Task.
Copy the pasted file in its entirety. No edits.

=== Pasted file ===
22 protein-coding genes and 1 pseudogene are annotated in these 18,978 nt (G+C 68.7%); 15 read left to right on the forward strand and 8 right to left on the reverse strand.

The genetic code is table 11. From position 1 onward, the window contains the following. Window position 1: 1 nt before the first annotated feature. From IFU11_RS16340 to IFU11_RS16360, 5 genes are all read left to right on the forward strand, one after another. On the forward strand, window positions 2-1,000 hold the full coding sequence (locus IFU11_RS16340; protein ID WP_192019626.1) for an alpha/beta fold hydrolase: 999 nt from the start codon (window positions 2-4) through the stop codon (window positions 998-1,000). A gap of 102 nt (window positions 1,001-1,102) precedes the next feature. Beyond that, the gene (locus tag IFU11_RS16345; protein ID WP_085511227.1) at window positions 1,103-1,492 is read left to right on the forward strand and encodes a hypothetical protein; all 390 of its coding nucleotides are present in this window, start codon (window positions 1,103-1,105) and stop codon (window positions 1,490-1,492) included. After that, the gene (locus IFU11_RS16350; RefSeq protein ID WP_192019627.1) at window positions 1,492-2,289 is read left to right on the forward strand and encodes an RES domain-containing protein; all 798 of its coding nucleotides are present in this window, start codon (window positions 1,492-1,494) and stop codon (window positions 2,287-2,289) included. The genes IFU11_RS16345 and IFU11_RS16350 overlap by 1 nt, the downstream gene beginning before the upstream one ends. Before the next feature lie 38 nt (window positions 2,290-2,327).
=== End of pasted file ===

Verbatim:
22 protein-coding genes and 1 pseudogene are annotated in these 18,978 nt (G+C 68.7%); 15 read left to right on the forward strand and 8 right to left on the reverse strand.

The genetic code is table 11. From position 1 onward, the window contains the following. Window position 1: 1 nt before the first annotated feature. From IFU11_RS16340 to IFU11_RS16360, 5 genes are all read left to right on the forward strand, one after another. On the forward strand, window positions 2-1,000 hold the full coding sequence (locus IFU11_RS16340; protein ID WP_192019626.1) for an alpha/beta fold hydrolase: 999 nt from the start codon (window positions 2-4) through the stop codon (window positions 998-1,000). A gap of 102 nt (window positions 1,001-1,102) precedes the next feature. Beyond that, the gene (locus tag IFU11_RS16345; protein ID WP_085511227.1) at window positions 1,103-1,492 is read left to right on the forward strand and encodes a hypothetical protein; all 390 of its coding nucleotides are present in this window, start codon (window positions 1,103-1,105) and stop codon (window positions 1,490-1,492) included. After that, the gene (locus IFU11_RS16350; RefSeq protein ID WP_192019627.1) at window positions 1,492-2,289 is read left to right on the forward strand and encodes an RES domain-containing protein; all 798 of its coding nucleotides are present in this window, start codon (window positions 1,492-1,494) and stop codon (window positions 2,287-2,289) included. The genes IFU11_RS16345 and IFU11_RS16350 overlap by 1 nt, the downstream gene beginning before the upstream one ends. Before the next feature lie 38 nt (window positions 2,290-2,327).